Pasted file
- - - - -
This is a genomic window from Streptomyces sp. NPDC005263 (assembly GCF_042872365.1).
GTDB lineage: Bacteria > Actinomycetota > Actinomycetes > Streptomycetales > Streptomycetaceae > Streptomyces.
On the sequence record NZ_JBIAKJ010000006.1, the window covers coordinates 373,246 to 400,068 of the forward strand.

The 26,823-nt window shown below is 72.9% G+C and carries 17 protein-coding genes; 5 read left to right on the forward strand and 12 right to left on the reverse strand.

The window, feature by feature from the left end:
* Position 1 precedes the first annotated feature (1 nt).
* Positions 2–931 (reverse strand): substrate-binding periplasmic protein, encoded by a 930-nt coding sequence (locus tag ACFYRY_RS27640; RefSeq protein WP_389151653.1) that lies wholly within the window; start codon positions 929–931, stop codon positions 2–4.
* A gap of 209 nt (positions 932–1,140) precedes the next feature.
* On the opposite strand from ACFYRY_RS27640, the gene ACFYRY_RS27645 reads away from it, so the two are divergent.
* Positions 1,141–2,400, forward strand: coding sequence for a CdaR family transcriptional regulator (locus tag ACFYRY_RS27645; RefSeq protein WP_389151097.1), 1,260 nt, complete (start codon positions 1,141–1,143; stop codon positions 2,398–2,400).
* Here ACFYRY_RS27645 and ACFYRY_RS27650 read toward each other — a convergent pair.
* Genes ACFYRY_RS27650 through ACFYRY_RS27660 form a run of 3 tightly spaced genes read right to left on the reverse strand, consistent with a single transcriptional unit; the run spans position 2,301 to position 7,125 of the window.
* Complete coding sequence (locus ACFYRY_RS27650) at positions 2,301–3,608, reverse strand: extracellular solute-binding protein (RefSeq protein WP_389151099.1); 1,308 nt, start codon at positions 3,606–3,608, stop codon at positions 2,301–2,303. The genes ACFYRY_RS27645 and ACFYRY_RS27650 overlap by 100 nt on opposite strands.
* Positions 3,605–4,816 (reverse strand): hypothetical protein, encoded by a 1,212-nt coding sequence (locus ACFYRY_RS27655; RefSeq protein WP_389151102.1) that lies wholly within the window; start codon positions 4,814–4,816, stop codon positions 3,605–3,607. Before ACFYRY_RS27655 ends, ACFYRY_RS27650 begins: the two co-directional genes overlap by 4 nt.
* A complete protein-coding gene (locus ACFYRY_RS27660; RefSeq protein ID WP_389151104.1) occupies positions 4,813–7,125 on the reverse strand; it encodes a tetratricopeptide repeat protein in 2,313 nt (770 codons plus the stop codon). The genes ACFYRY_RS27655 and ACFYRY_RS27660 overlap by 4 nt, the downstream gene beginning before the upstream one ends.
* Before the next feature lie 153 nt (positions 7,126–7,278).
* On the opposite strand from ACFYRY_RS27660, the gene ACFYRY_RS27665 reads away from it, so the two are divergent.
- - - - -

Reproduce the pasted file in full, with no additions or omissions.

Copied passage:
This is a genomic window from Streptomyces sp. NPDC005263 (assembly GCF_042872365.1).
GTDB lineage: Bacteria > Actinomycetota > Actinomycetes > Streptomycetales > Streptomycetaceae > Streptomyces.
On the sequence record NZ_JBIAKJ010000006.1, the window covers coordinates 373,246 to 400,068 of the forward strand.

The 26,823-nt window shown below is 72.9% G+C and carries 17 protein-coding genes; 5 read left to right on the forward strand and 12 right to left on the reverse strand.

The window, feature by feature from the left end:
* Position 1 precedes the first annotated feature (1 nt).
* Positions 2–931 (reverse strand): substrate-binding periplasmic protein, encoded by a 930-nt coding sequence (locus tag ACFYRY_RS27640; RefSeq protein WP_389151653.1) that lies wholly within the window; start codon positions 929–931, stop codon positions 2–4.
* A gap of 209 nt (positions 932–1,140) precedes the next feature.
* On the opposite strand from ACFYRY_RS27640, the gene ACFYRY_RS27645 reads away from it, so the two are divergent.
* Positions 1,141–2,400, forward strand: coding sequence for a CdaR family transcriptional regulator (locus tag ACFYRY_RS27645; RefSeq protein WP_389151097.1), 1,260 nt, complete (start codon positions 1,141–1,143; stop codon positions 2,398–2,400).
* Here ACFYRY_RS27645 and ACFYRY_RS27650 read toward each other — a convergent pair.
* Genes ACFYRY_RS27650 through ACFYRY_RS27660 form a run of 3 tightly spaced genes read right to left on the reverse strand, consistent with a single transcriptional unit; the run spans position 2,301 to position 7,125 of the window.
* Complete coding sequence (locus ACFYRY_RS27650) at positions 2,301–3,608, reverse strand: extracellular solute-binding protein (RefSeq protein WP_389151099.1); 1,308 nt, start codon at positions 3,606–3,608, stop codon at positions 2,301–2,303. The genes ACFYRY_RS27645 and ACFYRY_RS27650 overlap by 100 nt on opposite strands.
* Positions 3,605–4,816 (reverse strand): hypothetical protein, encoded by a 1,212-nt coding sequence (locus ACFYRY_RS27655; RefSeq protein WP_389151102.1) that lies wholly within the window; start codon positions 4,814–4,816, stop codon positions 3,605–3,607. Before ACFYRY_RS27655 ends, ACFYRY_RS27650 begins: the two co-directional genes overlap by 4 nt.
* A complete protein-coding gene (locus ACFYRY_RS27660; RefSeq protein ID WP_389151104.1) occupies positions 4,813–7,125 on the reverse strand; it encodes a tetratricopeptide repeat protein in 2,313 nt (770 codons plus the stop codon). The genes ACFYRY_RS27655 and ACFYRY_RS27660 overlap by 4 nt, the downstream gene beginning before the upstream one ends.
* Before the next feature lie 153 nt (positions 7,126–7,278).
* On the opposite strand from ACFYRY_RS27660, the gene ACFYRY_RS27665 reads away from it, so the two are divergent.